|Project by Matt||posted 2231 days ago||2803 views||1 time favorited||13 comments|
Hi everyone!! It’s been a long time since I’ve done anything here at LJ. So since quite a few of you begged and pleaded with me to share what I’ve been doing lately…O.K. actually there was like one, maybe two of you that said hi and asked how I was doing…and never really did any kind of begging, but it really did feel like all of you were writing.
So this latest project is child’s bookcase…hence the name! I’m not very creative at stuff like catchy titles. A good friend of the family approached me about building a bookcase for his young daughter. He wanted something that looked different than the straight old, plain looking bookcases they were finding everywhere.
The profile of the bookcase has a slight angle starting about 3 inches up from the bottom and has the two fixed shelves. The entire project is made from red oak. The sides and top are all from the same board, although the sides did have to be glued up to the proper width at the bottom.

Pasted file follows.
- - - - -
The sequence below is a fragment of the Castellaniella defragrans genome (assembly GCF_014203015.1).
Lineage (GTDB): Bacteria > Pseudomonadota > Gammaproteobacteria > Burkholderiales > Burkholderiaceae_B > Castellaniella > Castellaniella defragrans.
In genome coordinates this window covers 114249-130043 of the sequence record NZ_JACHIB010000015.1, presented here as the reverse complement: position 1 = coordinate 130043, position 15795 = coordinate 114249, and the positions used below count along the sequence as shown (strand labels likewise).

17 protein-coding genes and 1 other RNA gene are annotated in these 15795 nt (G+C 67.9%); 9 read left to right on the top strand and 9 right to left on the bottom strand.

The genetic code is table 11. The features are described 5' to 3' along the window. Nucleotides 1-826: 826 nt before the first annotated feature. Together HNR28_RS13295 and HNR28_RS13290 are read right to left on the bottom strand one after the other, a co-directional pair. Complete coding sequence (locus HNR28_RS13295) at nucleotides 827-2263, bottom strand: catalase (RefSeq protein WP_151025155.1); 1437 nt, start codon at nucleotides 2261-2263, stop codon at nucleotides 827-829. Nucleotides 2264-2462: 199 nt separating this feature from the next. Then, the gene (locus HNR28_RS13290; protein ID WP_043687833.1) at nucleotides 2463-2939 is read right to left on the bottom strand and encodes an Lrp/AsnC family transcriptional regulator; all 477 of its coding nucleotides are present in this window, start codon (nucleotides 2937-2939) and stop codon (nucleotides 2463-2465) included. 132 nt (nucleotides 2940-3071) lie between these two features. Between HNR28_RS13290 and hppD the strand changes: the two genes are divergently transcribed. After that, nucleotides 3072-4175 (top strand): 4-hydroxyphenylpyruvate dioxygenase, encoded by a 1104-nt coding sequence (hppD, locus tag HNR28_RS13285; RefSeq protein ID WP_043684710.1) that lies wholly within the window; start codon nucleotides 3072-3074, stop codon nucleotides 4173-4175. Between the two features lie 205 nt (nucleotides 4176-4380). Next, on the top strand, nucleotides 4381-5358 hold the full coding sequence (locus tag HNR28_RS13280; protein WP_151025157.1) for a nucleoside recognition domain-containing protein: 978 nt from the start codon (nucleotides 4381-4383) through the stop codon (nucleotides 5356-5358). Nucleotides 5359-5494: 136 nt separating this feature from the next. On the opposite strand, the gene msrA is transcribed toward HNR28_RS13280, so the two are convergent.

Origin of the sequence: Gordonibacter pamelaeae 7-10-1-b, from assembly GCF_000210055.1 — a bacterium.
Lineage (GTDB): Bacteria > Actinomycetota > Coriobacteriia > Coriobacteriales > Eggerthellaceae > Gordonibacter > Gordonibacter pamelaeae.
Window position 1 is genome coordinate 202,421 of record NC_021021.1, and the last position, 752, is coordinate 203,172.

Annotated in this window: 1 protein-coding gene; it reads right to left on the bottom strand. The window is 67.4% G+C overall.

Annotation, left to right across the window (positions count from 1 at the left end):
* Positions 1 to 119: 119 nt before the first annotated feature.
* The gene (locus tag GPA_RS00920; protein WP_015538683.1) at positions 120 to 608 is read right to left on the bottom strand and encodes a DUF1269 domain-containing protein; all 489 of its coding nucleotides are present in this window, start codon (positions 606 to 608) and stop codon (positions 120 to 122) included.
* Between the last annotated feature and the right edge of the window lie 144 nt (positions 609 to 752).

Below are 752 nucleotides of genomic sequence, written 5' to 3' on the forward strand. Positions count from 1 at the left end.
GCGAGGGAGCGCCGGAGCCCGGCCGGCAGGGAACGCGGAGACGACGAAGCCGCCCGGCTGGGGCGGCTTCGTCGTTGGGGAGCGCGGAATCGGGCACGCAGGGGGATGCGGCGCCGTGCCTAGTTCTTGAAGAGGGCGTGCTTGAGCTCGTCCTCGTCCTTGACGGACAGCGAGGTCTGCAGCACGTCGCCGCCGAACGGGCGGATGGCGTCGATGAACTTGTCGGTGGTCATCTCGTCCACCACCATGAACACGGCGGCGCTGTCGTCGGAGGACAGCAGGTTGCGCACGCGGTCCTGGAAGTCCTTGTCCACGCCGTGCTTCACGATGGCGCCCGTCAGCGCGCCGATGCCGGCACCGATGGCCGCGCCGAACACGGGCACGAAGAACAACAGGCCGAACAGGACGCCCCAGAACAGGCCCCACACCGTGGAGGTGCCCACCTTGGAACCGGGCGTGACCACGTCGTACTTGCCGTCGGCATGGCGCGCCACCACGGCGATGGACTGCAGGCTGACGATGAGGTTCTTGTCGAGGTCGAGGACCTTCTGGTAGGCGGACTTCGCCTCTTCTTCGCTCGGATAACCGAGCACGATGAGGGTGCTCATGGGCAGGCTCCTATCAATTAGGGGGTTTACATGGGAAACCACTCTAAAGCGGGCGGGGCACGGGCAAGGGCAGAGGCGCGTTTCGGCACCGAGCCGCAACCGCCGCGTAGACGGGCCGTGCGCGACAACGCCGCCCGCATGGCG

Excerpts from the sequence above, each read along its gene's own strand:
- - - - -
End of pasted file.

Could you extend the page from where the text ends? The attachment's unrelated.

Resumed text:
I wanted the back to match the rest of the project and even though it’ll be hidden by all the books I wanted something more than just a flat plywood panel. I chose to resaw some of the red oak and then applied a chamfer on each edge. By cutting a half-lap, I was able to assemble a great looking solid wood back that I think works for the design.
You’ve probably noticed the half-blind dovetails that join the top to the sides. I don’t own a dovetail jig, anymore, so they’re all cut by hand. Glad I took that class with Christopher Schwarz!!
Since the bookcase is meant for a small child, I wanted a safe finish for her…just in case she decides to gnaw on it someday. While a totally cured poly would have been fine, I chose to use Amber Shellac. Alright, I also chose the shellac because it dries fast too, but that’s between you and me alright??
If you’re interested in seeing me build the project, I’ve documented the project for my show and I’ve started releasing the videos on Wednesdays. As of this posting I’ve posted to videos, but by the time they’re all up it’ll cover the entire project from design to finish. Thanks for checking this out and thanks for remembering me here at LJ!!
-- Straight grains & sharp blades